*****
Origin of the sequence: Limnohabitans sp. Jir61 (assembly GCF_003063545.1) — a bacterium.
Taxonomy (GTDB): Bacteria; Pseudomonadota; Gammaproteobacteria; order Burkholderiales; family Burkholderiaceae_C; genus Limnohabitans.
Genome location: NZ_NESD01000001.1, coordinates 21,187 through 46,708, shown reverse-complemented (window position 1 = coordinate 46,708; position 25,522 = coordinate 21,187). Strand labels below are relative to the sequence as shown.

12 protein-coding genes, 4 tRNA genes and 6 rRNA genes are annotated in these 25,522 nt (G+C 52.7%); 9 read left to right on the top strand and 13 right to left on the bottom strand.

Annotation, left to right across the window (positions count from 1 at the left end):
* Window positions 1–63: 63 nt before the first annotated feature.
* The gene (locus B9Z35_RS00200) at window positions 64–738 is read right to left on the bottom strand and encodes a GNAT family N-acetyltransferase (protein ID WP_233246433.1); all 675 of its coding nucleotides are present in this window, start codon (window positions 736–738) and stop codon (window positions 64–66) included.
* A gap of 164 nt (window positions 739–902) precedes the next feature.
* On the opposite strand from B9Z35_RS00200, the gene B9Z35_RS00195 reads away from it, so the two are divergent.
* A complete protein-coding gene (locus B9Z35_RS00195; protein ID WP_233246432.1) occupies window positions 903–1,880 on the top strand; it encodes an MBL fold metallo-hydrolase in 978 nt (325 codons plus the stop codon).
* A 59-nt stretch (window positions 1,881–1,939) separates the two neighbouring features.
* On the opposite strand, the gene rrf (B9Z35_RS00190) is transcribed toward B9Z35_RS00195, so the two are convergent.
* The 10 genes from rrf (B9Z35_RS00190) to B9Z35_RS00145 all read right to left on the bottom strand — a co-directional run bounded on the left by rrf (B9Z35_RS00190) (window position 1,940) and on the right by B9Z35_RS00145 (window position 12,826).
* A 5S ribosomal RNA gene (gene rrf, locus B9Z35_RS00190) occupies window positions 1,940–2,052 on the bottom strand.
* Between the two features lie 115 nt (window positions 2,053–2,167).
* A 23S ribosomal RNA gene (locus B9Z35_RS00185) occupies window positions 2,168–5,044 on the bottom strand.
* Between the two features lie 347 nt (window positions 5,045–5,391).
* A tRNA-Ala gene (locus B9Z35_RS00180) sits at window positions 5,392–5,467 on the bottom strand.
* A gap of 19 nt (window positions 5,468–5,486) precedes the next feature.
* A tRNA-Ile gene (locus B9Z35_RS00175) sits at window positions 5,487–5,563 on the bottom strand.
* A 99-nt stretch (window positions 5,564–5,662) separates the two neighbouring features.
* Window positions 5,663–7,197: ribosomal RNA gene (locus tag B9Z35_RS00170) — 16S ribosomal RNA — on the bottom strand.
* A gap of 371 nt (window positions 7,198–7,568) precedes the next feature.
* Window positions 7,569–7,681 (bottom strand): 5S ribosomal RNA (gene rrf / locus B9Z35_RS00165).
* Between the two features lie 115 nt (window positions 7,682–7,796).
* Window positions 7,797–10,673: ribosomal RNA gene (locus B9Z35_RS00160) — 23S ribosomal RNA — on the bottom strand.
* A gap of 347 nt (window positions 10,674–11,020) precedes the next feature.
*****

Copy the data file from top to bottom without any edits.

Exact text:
Origin of the sequence: Limnohabitans sp. Jir61 (assembly GCF_003063545.1) — a bacterium.
Taxonomy (GTDB): Bacteria; Pseudomonadota; Gammaproteobacteria; order Burkholderiales; family Burkholderiaceae_C; genus Limnohabitans.
Genome location: NZ_NESD01000001.1, coordinates 21,187 through 46,708, shown reverse-complemented (window position 1 = coordinate 46,708; position 25,522 = coordinate 21,187). Strand labels below are relative to the sequence as shown.

12 protein-coding genes, 4 tRNA genes and 6 rRNA genes are annotated in these 25,522 nt (G+C 52.7%); 9 read left to right on the top strand and 13 right to left on the bottom strand.

Annotation, left to right across the window (positions count from 1 at the left end):
* Window positions 1–63: 63 nt before the first annotated feature.
* The gene (locus B9Z35_RS00200) at window positions 64–738 is read right to left on the bottom strand and encodes a GNAT family N-acetyltransferase (protein ID WP_233246433.1); all 675 of its coding nucleotides are present in this window, start codon (window positions 736–738) and stop codon (window positions 64–66) included.
* A gap of 164 nt (window positions 739–902) precedes the next feature.
* On the opposite strand from B9Z35_RS00200, the gene B9Z35_RS00195 reads away from it, so the two are divergent.
* A complete protein-coding gene (locus B9Z35_RS00195; protein ID WP_233246432.1) occupies window positions 903–1,880 on the top strand; it encodes an MBL fold metallo-hydrolase in 978 nt (325 codons plus the stop codon).
* A 59-nt stretch (window positions 1,881–1,939) separates the two neighbouring features.
* On the opposite strand, the gene rrf (B9Z35_RS00190) is transcribed toward B9Z35_RS00195, so the two are convergent.
* The 10 genes from rrf (B9Z35_RS00190) to B9Z35_RS00145 all read right to left on the bottom strand — a co-directional run bounded on the left by rrf (B9Z35_RS00190) (window position 1,940) and on the right by B9Z35_RS00145 (window position 12,826).
* A 5S ribosomal RNA gene (gene rrf, locus B9Z35_RS00190) occupies window positions 1,940–2,052 on the bottom strand.
* Between the two features lie 115 nt (window positions 2,053–2,167).
* A 23S ribosomal RNA gene (locus B9Z35_RS00185) occupies window positions 2,168–5,044 on the bottom strand.
* Between the two features lie 347 nt (window positions 5,045–5,391).
* A tRNA-Ala gene (locus B9Z35_RS00180) sits at window positions 5,392–5,467 on the bottom strand.
* A gap of 19 nt (window positions 5,468–5,486) precedes the next feature.
* A tRNA-Ile gene (locus B9Z35_RS00175) sits at window positions 5,487–5,563 on the bottom strand.
* A 99-nt stretch (window positions 5,564–5,662) separates the two neighbouring features.
* Window positions 5,663–7,197: ribosomal RNA gene (locus tag B9Z35_RS00170) — 16S ribosomal RNA — on the bottom strand.
* A gap of 371 nt (window positions 7,198–7,568) precedes the next feature.
* Window positions 7,569–7,681 (bottom strand): 5S ribosomal RNA (gene rrf / locus B9Z35_RS00165).
* Between the two features lie 115 nt (window positions 7,682–7,796).
* Window positions 7,797–10,673: ribosomal RNA gene (locus B9Z35_RS00160) — 23S ribosomal RNA — on the bottom strand.
* A gap of 347 nt (window positions 10,674–11,020) precedes the next feature.